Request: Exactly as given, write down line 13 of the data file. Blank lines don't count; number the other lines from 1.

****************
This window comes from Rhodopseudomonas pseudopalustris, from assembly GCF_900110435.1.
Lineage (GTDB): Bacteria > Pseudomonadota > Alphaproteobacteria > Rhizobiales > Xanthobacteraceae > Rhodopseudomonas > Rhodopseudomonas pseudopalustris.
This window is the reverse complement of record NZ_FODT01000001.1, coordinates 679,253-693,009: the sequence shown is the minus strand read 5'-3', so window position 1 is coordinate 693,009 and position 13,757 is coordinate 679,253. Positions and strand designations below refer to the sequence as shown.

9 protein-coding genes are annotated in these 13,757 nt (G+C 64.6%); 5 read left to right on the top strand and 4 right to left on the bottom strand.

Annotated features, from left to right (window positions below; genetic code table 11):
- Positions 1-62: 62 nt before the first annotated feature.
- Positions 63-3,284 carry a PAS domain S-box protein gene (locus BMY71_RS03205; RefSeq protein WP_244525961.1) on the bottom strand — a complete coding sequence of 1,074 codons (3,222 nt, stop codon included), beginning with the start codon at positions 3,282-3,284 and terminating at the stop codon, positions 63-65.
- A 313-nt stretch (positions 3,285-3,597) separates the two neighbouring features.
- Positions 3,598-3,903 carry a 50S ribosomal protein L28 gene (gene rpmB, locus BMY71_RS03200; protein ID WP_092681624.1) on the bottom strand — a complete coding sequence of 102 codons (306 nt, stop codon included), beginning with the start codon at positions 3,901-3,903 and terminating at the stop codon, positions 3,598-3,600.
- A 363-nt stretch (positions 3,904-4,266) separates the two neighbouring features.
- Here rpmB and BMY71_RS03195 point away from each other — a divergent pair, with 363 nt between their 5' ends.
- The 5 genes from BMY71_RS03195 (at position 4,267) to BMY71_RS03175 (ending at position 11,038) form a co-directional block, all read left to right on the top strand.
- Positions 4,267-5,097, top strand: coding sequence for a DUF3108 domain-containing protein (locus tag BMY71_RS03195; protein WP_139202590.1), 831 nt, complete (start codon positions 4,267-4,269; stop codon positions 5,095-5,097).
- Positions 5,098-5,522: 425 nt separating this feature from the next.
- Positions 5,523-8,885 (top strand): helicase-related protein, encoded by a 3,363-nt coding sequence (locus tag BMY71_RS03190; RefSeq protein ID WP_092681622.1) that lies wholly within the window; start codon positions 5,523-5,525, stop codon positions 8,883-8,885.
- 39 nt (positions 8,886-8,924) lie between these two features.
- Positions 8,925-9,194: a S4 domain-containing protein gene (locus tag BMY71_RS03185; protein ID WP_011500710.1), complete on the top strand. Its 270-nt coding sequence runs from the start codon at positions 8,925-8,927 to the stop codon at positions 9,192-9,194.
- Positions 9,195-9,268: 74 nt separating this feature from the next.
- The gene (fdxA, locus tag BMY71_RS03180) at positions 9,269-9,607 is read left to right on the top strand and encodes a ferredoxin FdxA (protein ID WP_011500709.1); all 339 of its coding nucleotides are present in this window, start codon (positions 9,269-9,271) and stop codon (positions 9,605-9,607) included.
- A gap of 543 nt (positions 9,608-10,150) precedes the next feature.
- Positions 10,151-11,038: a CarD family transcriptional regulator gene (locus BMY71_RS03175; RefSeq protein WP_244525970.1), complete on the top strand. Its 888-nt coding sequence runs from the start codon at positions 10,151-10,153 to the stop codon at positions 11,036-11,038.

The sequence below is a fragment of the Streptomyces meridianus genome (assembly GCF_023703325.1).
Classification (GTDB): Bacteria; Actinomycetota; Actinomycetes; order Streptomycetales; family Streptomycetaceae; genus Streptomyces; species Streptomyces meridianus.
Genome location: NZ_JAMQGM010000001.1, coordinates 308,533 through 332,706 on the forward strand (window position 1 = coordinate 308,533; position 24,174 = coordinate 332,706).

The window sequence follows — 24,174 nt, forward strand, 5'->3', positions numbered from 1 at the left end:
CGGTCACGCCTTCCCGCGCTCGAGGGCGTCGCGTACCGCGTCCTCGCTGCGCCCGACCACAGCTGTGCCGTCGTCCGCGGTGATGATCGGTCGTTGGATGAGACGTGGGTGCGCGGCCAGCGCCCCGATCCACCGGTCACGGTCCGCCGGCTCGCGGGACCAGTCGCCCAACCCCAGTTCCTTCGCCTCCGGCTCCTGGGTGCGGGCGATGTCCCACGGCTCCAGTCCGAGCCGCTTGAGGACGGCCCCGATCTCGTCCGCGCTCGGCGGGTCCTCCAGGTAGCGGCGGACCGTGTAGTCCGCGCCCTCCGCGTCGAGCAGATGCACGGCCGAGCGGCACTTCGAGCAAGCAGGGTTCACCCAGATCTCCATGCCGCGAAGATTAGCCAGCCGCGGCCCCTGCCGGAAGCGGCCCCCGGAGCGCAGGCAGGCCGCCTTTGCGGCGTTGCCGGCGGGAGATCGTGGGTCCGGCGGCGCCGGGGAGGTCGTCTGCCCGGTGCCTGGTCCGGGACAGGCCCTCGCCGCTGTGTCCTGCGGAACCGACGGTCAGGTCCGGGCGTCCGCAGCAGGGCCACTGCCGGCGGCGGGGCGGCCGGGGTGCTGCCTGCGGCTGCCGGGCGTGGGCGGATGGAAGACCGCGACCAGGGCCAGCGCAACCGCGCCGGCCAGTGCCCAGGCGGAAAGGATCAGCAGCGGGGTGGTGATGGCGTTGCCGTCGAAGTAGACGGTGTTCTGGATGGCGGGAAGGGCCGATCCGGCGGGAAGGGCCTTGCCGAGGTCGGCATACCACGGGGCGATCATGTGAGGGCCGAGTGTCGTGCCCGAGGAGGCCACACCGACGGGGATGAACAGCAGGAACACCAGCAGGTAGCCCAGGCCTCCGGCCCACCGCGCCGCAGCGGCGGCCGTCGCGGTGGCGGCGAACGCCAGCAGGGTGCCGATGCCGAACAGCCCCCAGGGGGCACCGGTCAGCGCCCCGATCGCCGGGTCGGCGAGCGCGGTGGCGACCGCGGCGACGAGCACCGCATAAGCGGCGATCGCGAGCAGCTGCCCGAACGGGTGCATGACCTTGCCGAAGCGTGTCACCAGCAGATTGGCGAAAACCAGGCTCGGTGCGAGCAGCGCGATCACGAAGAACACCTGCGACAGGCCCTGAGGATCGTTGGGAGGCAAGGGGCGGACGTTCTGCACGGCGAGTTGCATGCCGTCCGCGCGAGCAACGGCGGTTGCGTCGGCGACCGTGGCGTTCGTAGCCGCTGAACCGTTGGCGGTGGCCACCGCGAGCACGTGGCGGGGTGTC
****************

- Positions 4,267-5,097, top strand: coding sequence for a DUF3108 domain-containing protein (locus tag BMY71_RS03195; protein WP_139202590.1), 831 nt, complete (start codon positions 4,267-4,269; stop codon positions 5,095-5,097).